A concerned member of the public has allegedly been warned by police not to use language that can be interpreted as “prejudicial” and “intolerant” of Islam after expressing concerns over an increase in violence from members of the Muslim community.
The individual, a regular at Speakers’ Corner in London’s Hyde Park for 30 years, wrote to the Metropolitan Police following the recent stabbing of a Christian woman in the area.
Hatun Tash was reportedly punched and stabbed in the face and hand on Sunday after a Muslim male objected to Tash’s preaching, as well as, apparently, her Charlie Hebdo t-shirt.
Police seemingly downplayed the attack on the 39-year-old Christian apologist, tweeting about their presence at the scene “after a woman sustained a minor slash injury.”
Following the stabbing, the concerned citizen informed police of “many hot-headed Muslim males” of “North African and Middle Eastern origin,” who are gathering at Speakers’ Corner every Sunday, and “physically assaulting” members of the public, including other Muslims.
The email, which was shared on Twitter, read:
As a regular visitor to Speakers Corner in Hyde Park for the past 30 years, I would like to respectfully ask if the Metropolitan Police are monitoring the activities of the many hot headed Muslim males gathering at the corner every Sunday.
Week after week, I, and many other regular visitors to the corner, observe people of North African, and Middle Eastern origin, physically assaulting other members of the Islamic religion and only last Sunday 25 July, I together with numerous other people observed an Islamic male, stab a Christian female speaker in the face, then running away, with police in hot pursuit.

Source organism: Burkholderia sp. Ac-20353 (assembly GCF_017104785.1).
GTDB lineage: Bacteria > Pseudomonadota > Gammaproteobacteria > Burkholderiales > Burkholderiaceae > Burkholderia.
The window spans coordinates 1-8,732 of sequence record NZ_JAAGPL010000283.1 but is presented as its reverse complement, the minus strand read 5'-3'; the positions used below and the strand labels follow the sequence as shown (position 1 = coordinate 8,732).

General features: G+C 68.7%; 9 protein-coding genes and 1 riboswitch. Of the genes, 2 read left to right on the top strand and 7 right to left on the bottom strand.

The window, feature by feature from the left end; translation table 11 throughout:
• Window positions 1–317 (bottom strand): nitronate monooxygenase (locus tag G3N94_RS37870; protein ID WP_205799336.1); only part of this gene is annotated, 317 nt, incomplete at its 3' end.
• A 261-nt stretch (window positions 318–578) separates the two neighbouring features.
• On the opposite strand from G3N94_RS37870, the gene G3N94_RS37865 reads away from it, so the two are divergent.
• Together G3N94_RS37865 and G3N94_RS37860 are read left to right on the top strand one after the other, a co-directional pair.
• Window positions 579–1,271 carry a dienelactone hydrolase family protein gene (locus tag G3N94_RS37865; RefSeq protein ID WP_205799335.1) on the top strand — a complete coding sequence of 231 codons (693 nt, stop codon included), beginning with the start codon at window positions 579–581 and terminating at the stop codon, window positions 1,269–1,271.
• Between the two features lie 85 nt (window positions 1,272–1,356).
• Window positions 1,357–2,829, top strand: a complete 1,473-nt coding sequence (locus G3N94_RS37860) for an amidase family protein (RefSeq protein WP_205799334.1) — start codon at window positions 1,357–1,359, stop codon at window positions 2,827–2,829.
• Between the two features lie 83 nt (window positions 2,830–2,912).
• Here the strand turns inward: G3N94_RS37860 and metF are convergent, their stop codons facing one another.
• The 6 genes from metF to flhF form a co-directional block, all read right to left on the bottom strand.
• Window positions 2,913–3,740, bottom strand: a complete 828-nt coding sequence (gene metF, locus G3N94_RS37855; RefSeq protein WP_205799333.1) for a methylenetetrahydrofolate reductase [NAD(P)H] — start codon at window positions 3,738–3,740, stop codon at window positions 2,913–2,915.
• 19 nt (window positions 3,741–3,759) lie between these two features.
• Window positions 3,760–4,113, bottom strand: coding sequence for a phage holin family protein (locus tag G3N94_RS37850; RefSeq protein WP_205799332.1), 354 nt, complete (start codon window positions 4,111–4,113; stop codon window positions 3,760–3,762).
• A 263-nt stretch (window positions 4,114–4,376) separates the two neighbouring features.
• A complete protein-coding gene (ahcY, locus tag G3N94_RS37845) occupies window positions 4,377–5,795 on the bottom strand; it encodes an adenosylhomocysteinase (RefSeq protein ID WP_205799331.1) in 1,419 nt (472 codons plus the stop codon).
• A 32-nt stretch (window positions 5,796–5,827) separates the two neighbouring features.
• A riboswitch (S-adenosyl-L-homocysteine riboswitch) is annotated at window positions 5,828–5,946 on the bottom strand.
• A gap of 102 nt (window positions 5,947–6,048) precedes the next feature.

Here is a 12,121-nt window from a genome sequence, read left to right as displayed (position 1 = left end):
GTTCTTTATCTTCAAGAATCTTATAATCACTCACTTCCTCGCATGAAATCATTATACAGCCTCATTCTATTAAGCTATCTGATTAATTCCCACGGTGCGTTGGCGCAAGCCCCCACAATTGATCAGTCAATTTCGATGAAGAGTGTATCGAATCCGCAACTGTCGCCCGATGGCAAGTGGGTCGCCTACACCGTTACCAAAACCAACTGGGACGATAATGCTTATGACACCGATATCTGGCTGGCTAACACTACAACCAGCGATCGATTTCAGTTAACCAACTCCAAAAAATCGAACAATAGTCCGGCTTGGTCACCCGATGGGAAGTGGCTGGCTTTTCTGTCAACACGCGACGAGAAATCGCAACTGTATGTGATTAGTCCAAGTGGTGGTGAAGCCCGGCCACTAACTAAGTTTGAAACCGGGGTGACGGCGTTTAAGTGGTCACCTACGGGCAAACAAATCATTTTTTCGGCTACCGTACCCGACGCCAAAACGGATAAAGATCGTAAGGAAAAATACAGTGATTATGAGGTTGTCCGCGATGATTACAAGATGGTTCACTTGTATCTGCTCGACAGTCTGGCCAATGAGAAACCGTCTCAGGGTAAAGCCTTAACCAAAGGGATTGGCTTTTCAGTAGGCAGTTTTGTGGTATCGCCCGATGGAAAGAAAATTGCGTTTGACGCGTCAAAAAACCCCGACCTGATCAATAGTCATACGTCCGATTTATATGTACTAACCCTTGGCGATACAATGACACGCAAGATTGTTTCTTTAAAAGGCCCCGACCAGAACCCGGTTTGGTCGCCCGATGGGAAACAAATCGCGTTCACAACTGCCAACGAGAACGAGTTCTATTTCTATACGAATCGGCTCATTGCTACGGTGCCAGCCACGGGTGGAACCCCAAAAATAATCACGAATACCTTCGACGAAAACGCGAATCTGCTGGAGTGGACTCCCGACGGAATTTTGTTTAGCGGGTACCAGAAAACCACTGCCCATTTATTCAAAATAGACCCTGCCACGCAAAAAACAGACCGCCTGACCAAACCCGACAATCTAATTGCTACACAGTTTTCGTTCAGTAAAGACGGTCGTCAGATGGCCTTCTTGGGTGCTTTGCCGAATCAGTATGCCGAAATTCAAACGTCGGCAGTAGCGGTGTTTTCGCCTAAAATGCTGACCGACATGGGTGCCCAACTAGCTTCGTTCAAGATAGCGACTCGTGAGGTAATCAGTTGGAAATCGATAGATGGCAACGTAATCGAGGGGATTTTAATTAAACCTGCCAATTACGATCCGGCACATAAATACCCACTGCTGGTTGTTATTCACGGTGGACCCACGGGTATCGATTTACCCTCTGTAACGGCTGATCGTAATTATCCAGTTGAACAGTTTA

Speakers Corner has become a place for Islamic hotheads, and I am afraid, a possible breeding ground for terrorism in the future.
Do the police have any plans to monitor more intensely, the scary place that Speakers Corner has, sadly become?
Akshay Chibber, Detective Inspector and Staff Officer to Commissioner Cressida Dick allegedly responded, warning the concerned citizen that the language in the email could be interpreted as prejudicial and intolerant of Muslims.
“I have to advise you that your email contains a number of referrals interpretable as prejudicial and intolerant, based on a person’s religious or other origin,” the email said.
Chibber then warned that if the concerned citizen’s language does not change, police would no longer respond.
“Any further correspondence that alludes to such language will not be responded to,” the email went on to say.
Chibber’s email read:
Further to your email below, while I am sorry to read of the escalation in public order and other offending in and around Speaker’s Corner – I have to advise you that your email contains a number of referrals interpretable as prejudicial and intolerant, based on a person’s religion or other origin. Any futher correspondence that alludes to such language will not be responded to.
As for your concerns around escalation of violence, this is something that local officers from Met’s Royal Parks Operational Command are very aware of and work hard to police, while maintaining both the right to protest, as well as prevent offences of causing harassment, alarm and distress.
Chibber then advised the concerned citizen to visit the Met Police website for guidance on how to report a crime.